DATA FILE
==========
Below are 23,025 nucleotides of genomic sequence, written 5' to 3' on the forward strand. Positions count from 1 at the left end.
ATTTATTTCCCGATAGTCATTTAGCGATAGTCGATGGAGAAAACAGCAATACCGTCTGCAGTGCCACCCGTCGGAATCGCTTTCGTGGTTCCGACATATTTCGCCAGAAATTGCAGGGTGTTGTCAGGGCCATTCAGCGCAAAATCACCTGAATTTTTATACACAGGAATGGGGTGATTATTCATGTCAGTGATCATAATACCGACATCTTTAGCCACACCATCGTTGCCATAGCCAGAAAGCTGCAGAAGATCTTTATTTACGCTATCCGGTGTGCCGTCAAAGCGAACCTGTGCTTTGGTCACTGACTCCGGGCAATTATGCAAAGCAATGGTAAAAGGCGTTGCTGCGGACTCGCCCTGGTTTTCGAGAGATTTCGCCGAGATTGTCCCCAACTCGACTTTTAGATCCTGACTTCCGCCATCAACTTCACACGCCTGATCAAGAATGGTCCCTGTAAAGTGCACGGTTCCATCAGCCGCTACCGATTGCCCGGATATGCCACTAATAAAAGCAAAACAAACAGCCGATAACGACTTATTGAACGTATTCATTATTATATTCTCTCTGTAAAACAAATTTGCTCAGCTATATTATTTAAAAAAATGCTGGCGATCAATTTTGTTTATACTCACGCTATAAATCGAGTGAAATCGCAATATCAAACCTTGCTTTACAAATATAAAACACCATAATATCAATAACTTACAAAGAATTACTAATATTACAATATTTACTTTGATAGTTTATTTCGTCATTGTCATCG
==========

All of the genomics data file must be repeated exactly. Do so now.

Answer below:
Below are 23,025 nucleotides of genomic sequence, written 5' to 3' on the forward strand. Positions count from 1 at the left end.
ATTTATTTCCCGATAGTCATTTAGCGATAGTCGATGGAGAAAACAGCAATACCGTCTGCAGTGCCACCCGTCGGAATCGCTTTCGTGGTTCCGACATATTTCGCCAGAAATTGCAGGGTGTTGTCAGGGCCATTCAGCGCAAAATCACCTGAATTTTTATACACAGGAATGGGGTGATTATTCATGTCAGTGATCATAATACCGACATCTTTAGCCACACCATCGTTGCCATAGCCAGAAAGCTGCAGAAGATCTTTATTTACGCTATCCGGTGTGCCGTCAAAGCGAACCTGTGCTTTGGTCACTGACTCCGGGCAATTATGCAAAGCAATGGTAAAAGGCGTTGCTGCGGACTCGCCCTGGTTTTCGAGAGATTTCGCCGAGATTGTCCCCAACTCGACTTTTAGATCCTGACTTCCGCCATCAACTTCACACGCCTGATCAAGAATGGTCCCTGTAAAGTGCACGGTTCCATCAGCCGCTACCGATTGCCCGGATATGCCACTAATAAAAGCAAAACAAACAGCCGATAACGACTTATTGAACGTATTCATTATTATATTCTCTCTGTAAAACAAATTTGCTCAGCTATATTATTTAAAAAAATGCTGGCGATCAATTTTGTTTATACTCACGCTATAAATCGAGTGAAATCGCAATATCAAACCTTGCTTTACAAATATAAAACACCATAATATCAATAACTTACAAAGAATTACTAATATTACAATATTTACTTTGATAGTTTATTTCGTCATTGTCATCG